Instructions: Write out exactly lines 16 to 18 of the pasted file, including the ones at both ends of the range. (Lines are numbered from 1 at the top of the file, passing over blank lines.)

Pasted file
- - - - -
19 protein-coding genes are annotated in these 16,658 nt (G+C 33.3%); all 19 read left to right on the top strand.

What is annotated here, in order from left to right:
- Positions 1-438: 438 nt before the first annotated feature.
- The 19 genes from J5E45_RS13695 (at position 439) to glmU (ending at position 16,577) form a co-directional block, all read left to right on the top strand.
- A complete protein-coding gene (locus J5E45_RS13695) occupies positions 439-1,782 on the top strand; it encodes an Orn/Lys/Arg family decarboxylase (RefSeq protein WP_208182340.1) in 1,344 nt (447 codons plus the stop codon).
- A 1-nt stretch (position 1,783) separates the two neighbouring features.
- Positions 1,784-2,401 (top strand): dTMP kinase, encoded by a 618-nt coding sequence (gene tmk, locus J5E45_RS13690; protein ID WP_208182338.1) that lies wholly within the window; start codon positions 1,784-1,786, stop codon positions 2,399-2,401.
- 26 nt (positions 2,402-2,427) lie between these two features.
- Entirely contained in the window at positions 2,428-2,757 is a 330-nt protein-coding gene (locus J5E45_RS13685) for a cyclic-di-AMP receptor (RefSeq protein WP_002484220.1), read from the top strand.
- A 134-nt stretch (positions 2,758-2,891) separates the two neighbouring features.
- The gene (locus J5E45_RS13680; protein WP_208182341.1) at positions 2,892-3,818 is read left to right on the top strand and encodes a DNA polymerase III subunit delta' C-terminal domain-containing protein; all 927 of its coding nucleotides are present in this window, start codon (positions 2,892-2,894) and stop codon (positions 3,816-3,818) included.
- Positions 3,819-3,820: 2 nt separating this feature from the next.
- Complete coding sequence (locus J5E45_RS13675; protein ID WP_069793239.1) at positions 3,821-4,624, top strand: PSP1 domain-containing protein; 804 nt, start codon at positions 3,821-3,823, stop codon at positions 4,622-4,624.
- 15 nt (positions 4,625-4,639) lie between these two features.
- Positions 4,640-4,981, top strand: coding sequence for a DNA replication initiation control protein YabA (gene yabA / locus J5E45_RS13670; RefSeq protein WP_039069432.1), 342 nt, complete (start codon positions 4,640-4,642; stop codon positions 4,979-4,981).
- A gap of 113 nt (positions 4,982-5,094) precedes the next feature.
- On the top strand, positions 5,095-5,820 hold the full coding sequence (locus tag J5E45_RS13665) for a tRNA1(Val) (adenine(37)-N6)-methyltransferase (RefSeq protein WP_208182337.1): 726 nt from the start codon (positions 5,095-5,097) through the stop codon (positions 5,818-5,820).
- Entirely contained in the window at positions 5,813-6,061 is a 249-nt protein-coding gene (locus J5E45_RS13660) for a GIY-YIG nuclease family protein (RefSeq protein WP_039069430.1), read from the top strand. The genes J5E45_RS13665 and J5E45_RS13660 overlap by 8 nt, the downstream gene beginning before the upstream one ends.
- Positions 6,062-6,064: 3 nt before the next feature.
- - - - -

- A gap of 113 nt (positions 4,982-5,094) precedes the next feature.
- On the top strand, positions 5,095-5,820 hold the full coding sequence (locus tag J5E45_RS13665) for a tRNA1(Val) (adenine(37)-N6)-methyltransferase (RefSeq protein WP_208182337.1): 726 nt from the start codon (positions 5,095-5,097) through the stop codon (positions 5,818-5,820).
- Entirely contained in the window at positions 5,813-6,061 is a 249-nt protein-coding gene (locus J5E45_RS13660) for a GIY-YIG nuclease family protein (RefSeq protein WP_039069430.1), read from the top strand. The genes J5E45_RS13665 and J5E45_RS13660 overlap by 8 nt, the downstream gene beginning before the upstream one ends.